En español | While August’s mostly sunny skies and warm temperatures are still to be enjoyed on our shores, the Southern Hemisphere is in the throes of winter — and flu — season, something that teams of U.S. scientists from places like the Centers for Disease Control and Prevention (CDC) are closely monitoring.
The U.S. flu season tends to mirror Australia’s in particular, experts say, both in its severity and in which strains of virus are making the rounds of schools, train stations and nursing homes. So far, the news from Down Under is actually quite good.
"The flu season for this year, for 2018, in Australia has been very mild,” says Kanta Subbarao, a virologist and physician in Melbourne who is director of the World Health Organization (WHO) Collaborating Center for Reference and Research on Influenza. Part of the reason for that, she says, is that the strain known as H1N1 has predominated. “It's quite a contrast from last year, when we had a very severe flu season, with H3N2 predominating,” she notes.
The same was true of our own most recent flu season, with H3N2 — which tends to be less deterred by flu vaccine — contributing to the 179 influenza-associated pediatric deaths and record-breaking hospitalizations, mostly of older Americans.
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But if experts are optimistic about our chances of avoiding a nasty season here, they're cautiously so. Influenza, they say, is notoriously unpredictable, given its tendency to shift and mutate. In fact, another reason epidemiologists track flu so widely and watch it so closely — reporting and sharing lab results on patients at key World Health Organization sites across the globe — stems from the fear that a flu mutation could turn into something we have no existing means to fight. “Pandemics are caused when a completely novel virus emerges. And so we're always on the watch for anything that's completely new and different from anything that's circulated before,” Subbarao explains. “Because then the entire population is susceptible."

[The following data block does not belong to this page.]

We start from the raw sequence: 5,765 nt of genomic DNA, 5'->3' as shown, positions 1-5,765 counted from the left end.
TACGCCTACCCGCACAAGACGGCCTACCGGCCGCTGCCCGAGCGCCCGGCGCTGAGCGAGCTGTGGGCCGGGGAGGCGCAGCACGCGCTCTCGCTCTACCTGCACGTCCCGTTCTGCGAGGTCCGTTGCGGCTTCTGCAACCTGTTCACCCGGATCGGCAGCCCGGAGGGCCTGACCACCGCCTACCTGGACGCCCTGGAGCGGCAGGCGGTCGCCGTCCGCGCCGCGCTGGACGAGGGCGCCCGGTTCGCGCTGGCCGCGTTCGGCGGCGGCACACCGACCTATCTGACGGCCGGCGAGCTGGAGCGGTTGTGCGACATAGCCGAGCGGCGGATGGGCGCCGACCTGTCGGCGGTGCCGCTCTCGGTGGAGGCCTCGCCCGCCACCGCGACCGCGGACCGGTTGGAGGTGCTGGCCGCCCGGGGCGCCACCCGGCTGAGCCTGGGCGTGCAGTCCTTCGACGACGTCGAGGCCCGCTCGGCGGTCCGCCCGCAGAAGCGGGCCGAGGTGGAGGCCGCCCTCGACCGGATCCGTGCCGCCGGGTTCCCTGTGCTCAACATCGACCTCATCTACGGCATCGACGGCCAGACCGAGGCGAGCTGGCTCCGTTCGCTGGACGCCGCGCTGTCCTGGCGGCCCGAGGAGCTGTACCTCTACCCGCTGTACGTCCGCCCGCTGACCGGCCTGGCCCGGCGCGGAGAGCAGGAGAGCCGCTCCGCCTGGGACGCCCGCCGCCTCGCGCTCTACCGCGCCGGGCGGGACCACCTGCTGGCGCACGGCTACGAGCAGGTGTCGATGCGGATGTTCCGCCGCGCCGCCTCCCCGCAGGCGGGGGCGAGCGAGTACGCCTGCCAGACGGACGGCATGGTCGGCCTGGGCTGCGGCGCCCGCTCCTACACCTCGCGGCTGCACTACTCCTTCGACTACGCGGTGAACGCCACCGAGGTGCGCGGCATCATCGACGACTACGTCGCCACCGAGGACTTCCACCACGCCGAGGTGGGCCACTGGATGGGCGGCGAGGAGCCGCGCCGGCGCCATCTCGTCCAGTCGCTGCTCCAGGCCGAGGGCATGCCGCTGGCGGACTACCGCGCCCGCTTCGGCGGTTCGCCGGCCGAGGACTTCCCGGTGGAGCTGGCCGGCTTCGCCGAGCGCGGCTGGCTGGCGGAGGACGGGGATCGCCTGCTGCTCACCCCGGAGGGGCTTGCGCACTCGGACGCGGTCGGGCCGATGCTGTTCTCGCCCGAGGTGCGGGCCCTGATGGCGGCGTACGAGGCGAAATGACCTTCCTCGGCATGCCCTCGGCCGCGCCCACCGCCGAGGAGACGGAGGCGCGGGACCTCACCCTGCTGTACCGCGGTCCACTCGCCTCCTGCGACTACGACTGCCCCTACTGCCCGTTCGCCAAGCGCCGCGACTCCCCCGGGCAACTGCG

The worldwide spread of a new flu virus could be as simple as “one sick person getting on a plane,” says William Schaffner, M.D., an infectious diseases specialist at Vanderbilt University Medical Center and professor of preventive medicine and infectious diseases. “Influenza is a respiratory infection — when we acquire it from someone else, we literally breathe it in from them. If someone is within three to six feet of you, they can inhale what you’ve just exhaled.”
On the rare chance that a flu strain has dangerously mutated, the WHO's worldwide surveillance system — which has evolved over the last 65 years — would also help in the rush to create a vaccine to fight it, as global health agencies did in a matter of weeks during 2009’s swine flu pandemic.
More often, though, the international tracking system is employed in a more routine way, for things like the formulation of a country's yearly flu vaccine, which changes based on what strains are considered likely to predominate — a task that experts note involves both reams of data and educated guesswork.
Flu vaccine effectiveness reported to the WHO from around the world, for instance, gives the CDC an indication of how a similar formulation might work here, “if circulating strains ... remain the same,” says a CDC spokesperson. That information helps the agency come up with its recommendation for the year's flu vaccine formula, which is also based on how well last year's vaccine worked.
From there, the work becomes hyperlocal: As in, it's up to you show up at your pharmacy or doctor's office to get your shot, which you can do as early as late September. Each year, flu causes some 200,000 extra hospitalizations, with excess deaths in the thousands, Schaffner says. And even if getting the vaccine doesn’t prevent you from getting the flu, it can minimize its severity and help you avoid a hospital stay. “Although we can’t prevent influenza in each and every person using the vaccine, we can shift the odds in your favor,” Schaffner says.